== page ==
We have bipartisan agreement that No Child Left Behind -- our nation's education law -- needs updating. Education has changed; technology has changed; testing has changed -- but the law hasn't.
George W. Bush signed NCLB into law in 2002, promising that schools and states would be held accountable for results. Students would be tested in reading and math, and later in science, and parents would have options if schools failed to make sure all students were moving toward levels of proficiency.
NCLB expired in 2007, but has stayed in place as Congress has continued to fund its programs.
Occasionally over the years we have hard talk about reauthorizing and updating the law.
But so far Congress hasn't acted -- no doubt because today's intense partisanship prevents compromise, and sometimes even prevents simple discussions of what policies should be.
A Glimmer of Hope?
Earlier this month, the Chairman and the Ranking Member of the House Committee on Education and the Workforce said they want to re-write NCLB.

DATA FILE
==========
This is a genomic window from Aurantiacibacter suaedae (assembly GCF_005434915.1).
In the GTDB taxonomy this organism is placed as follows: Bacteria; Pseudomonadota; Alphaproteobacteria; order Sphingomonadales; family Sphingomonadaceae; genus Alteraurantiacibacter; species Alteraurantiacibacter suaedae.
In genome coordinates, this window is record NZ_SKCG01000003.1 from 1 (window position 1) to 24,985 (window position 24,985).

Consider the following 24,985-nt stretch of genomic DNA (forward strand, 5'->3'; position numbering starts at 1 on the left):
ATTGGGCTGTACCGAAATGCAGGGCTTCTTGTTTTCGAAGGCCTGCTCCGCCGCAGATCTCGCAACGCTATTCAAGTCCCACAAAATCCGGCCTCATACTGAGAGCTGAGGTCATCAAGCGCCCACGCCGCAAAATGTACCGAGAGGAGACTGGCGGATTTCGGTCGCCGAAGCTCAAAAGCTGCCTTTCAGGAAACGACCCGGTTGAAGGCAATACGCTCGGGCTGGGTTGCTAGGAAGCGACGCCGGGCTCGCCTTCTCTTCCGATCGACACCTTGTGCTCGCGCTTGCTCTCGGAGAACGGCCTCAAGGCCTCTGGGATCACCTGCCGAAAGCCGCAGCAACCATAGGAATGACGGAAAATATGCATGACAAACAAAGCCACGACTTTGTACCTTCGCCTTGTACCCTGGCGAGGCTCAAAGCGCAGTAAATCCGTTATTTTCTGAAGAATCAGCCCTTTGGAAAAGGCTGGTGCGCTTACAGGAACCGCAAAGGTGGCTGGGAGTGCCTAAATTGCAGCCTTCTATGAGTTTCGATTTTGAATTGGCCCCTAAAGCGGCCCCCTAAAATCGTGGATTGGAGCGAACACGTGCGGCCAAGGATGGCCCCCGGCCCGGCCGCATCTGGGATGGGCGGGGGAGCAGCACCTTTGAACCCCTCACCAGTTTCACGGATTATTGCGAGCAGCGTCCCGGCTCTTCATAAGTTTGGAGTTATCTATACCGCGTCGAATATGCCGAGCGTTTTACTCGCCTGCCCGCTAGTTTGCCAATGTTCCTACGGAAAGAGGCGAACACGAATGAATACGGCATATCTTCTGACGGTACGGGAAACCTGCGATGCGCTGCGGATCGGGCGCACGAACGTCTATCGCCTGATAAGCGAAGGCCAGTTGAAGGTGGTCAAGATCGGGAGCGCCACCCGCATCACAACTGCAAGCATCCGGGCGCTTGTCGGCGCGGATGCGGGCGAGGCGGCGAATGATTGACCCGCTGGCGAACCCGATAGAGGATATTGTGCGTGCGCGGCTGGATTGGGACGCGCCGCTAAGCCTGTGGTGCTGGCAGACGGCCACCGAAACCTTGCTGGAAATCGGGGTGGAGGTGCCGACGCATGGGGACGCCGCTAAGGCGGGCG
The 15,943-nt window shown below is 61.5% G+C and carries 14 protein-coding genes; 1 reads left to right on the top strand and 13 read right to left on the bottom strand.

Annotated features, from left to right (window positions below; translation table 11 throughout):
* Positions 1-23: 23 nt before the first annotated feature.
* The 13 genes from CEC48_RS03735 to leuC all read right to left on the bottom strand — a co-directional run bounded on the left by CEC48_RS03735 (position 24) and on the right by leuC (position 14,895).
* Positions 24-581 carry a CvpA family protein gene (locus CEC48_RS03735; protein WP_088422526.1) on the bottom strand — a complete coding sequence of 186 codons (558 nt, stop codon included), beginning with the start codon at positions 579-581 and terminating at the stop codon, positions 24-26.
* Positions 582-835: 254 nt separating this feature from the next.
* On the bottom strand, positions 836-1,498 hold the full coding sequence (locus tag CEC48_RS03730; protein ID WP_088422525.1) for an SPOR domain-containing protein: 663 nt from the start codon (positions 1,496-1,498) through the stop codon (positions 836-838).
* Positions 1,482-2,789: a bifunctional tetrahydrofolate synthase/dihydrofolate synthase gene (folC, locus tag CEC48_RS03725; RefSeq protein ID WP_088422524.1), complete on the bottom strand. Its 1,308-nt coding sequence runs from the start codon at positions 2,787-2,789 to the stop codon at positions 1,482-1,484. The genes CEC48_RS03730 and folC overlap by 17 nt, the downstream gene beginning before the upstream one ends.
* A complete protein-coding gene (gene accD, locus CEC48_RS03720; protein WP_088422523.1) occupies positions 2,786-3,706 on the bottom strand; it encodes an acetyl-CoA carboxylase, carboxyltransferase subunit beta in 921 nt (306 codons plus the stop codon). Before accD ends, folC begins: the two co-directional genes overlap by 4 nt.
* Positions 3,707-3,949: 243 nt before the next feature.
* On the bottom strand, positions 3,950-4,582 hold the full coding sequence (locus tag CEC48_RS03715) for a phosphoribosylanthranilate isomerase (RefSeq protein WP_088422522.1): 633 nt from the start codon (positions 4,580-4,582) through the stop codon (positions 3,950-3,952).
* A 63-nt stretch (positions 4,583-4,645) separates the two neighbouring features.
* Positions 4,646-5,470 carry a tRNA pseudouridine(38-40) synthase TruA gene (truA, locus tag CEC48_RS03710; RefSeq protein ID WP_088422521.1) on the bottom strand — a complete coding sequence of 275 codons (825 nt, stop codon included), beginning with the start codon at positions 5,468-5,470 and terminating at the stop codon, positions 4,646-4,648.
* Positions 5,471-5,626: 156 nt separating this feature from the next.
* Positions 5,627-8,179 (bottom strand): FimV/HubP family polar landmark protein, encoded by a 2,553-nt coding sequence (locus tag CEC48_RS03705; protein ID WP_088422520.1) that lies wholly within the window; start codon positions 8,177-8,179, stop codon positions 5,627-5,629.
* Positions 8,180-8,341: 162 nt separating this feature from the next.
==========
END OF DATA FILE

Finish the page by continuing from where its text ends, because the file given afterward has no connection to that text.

Both are concerned that the Administration is doing what Congress apparently can't -- that is, updating and modifying NCLB's requirements through a series of administrative waivers of key provisions of the law.
Essentially, the Administration is saying to the states, "Enact the reforms we want, and we will exempt you from some of the law's requirements." So far, 37 states have accepted the offer.
The waivers the Administration is granting are perfectly legal -- the law itself gives the Administration the authority.
Some within Congress are concerned about the scope of the waiver program, and the fact that so many states now are exempt from key accountability provisions of NCLB.
But can they do anything about it? Can they stop the partisan posturing and work together?
Everyone agrees the law needs updating. It's great that the leaders of the House Education Committee want to do it. I take it as a glimmer of hope -- not just as deja vu.
We all should support their efforts. We should encourage them. We should help them reach compromise on some of the more-contentious issues. Our kids -- and our country -- need a top-quality education system that will focus on their learning and hold schools accountable for results.
No Child Left Behind's goals are as valid today as they were over a decade ago when the law was signed. Congress should update the law to make it relevant for today -- and for tomorrow.